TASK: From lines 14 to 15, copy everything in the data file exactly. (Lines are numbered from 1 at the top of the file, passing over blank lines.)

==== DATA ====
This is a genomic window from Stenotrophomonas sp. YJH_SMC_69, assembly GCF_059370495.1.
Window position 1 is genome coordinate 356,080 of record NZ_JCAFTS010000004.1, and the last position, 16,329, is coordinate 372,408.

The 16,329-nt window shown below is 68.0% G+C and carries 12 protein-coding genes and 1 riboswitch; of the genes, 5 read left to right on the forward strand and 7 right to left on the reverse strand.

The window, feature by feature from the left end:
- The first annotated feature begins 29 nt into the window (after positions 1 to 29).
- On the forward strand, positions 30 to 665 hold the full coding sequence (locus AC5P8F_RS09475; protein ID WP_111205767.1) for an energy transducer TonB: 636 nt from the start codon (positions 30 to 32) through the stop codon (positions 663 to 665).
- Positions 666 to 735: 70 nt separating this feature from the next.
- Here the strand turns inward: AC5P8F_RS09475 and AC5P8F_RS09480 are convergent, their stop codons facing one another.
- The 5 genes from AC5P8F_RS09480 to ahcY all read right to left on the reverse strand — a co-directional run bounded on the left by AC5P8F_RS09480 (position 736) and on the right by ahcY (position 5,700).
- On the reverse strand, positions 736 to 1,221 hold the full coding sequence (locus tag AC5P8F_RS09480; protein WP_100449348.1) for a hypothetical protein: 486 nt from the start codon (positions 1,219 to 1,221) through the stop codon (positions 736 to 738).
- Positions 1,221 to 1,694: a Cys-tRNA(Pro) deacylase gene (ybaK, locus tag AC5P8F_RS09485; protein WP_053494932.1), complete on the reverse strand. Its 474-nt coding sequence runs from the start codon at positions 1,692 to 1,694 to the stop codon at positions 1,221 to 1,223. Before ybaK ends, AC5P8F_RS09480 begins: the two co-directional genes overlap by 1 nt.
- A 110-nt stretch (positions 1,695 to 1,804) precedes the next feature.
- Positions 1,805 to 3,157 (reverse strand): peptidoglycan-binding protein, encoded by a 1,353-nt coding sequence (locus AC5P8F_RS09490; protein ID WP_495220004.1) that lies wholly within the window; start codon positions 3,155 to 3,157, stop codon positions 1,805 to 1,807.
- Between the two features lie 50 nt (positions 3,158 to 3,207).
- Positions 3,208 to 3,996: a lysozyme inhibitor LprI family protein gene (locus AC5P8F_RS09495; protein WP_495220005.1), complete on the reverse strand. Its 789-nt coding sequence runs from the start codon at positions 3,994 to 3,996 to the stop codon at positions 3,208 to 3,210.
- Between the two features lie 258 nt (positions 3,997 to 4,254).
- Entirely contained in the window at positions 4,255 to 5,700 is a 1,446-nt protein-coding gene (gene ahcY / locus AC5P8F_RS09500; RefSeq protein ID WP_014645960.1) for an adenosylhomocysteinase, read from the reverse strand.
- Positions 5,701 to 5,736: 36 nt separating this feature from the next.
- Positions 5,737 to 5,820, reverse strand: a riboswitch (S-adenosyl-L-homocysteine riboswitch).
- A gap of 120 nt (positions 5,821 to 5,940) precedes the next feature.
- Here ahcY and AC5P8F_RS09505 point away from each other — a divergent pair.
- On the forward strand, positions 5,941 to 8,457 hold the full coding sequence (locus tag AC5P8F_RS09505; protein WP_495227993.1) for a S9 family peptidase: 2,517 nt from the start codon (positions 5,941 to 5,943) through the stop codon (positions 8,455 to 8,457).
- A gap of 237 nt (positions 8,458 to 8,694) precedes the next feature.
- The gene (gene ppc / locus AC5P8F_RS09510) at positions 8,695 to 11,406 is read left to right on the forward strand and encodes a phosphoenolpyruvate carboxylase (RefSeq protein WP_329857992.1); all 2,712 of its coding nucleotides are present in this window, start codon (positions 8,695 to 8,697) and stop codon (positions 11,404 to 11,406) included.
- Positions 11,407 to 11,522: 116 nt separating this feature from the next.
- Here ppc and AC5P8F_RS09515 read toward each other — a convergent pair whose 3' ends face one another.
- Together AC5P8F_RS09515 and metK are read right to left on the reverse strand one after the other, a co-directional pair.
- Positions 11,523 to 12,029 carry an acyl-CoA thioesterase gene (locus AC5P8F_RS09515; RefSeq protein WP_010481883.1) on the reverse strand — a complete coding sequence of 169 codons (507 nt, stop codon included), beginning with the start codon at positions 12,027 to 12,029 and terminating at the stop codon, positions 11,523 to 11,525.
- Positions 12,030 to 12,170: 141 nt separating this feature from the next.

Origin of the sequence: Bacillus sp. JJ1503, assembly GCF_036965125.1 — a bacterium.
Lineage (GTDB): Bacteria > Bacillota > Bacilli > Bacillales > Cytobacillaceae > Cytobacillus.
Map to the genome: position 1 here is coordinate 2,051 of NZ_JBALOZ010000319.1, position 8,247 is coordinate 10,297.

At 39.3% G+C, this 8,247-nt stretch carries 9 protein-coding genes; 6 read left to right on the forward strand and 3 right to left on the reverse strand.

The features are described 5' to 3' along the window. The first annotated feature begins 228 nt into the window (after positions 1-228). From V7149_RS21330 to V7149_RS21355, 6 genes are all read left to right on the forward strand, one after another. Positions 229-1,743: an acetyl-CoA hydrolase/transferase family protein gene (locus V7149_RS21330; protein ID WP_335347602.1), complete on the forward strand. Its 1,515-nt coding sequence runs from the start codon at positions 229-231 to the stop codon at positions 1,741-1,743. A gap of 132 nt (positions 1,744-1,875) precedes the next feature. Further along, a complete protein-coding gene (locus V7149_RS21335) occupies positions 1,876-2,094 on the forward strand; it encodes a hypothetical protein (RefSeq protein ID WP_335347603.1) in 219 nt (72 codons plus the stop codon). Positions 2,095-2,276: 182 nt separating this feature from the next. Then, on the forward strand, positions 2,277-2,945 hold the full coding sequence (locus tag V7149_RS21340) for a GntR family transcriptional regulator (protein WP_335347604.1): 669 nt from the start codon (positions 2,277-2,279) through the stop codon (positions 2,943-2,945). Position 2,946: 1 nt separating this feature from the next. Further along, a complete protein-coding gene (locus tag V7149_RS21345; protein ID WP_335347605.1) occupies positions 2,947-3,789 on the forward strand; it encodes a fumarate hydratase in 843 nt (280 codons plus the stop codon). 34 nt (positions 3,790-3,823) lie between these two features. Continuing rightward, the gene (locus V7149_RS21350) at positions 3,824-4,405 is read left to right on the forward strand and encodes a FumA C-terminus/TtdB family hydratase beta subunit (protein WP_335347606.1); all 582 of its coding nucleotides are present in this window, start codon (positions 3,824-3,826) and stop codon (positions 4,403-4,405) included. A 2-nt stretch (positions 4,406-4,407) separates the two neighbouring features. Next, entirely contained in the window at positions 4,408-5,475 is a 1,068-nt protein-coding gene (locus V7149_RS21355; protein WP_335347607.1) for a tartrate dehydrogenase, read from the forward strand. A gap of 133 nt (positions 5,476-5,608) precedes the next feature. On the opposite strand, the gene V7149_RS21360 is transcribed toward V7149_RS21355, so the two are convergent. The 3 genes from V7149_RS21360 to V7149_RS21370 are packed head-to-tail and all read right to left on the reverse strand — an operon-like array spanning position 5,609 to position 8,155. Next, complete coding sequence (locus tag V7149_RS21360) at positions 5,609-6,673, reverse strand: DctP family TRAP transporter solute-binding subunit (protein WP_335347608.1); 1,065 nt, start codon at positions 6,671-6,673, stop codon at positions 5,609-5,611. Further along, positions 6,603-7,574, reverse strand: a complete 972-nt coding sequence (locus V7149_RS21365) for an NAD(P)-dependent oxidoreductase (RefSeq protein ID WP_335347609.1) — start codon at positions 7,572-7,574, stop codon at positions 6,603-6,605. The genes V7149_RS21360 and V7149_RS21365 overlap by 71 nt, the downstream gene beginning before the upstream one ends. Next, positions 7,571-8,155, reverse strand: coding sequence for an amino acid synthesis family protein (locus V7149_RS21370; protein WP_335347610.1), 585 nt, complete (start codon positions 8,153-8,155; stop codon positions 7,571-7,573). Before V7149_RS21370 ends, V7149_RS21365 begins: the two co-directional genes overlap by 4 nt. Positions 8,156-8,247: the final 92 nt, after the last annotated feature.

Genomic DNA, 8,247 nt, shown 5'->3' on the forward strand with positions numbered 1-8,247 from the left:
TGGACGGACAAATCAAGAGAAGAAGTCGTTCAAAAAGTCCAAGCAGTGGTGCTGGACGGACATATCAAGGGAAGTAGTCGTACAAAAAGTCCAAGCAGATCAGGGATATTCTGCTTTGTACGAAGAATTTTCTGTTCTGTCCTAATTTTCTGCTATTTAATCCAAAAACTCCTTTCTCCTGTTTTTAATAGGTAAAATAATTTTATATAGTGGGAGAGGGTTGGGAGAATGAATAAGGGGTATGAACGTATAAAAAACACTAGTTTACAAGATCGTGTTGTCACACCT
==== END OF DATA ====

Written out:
- Between the two features lie 50 nt (positions 3,158 to 3,207).
- Positions 3,208 to 3,996: a lysozyme inhibitor LprI family protein gene (locus AC5P8F_RS09495; protein WP_495220005.1), complete on the reverse strand. Its 789-nt coding sequence runs from the start codon at positions 3,994 to 3,996 to the stop codon at positions 3,208 to 3,210.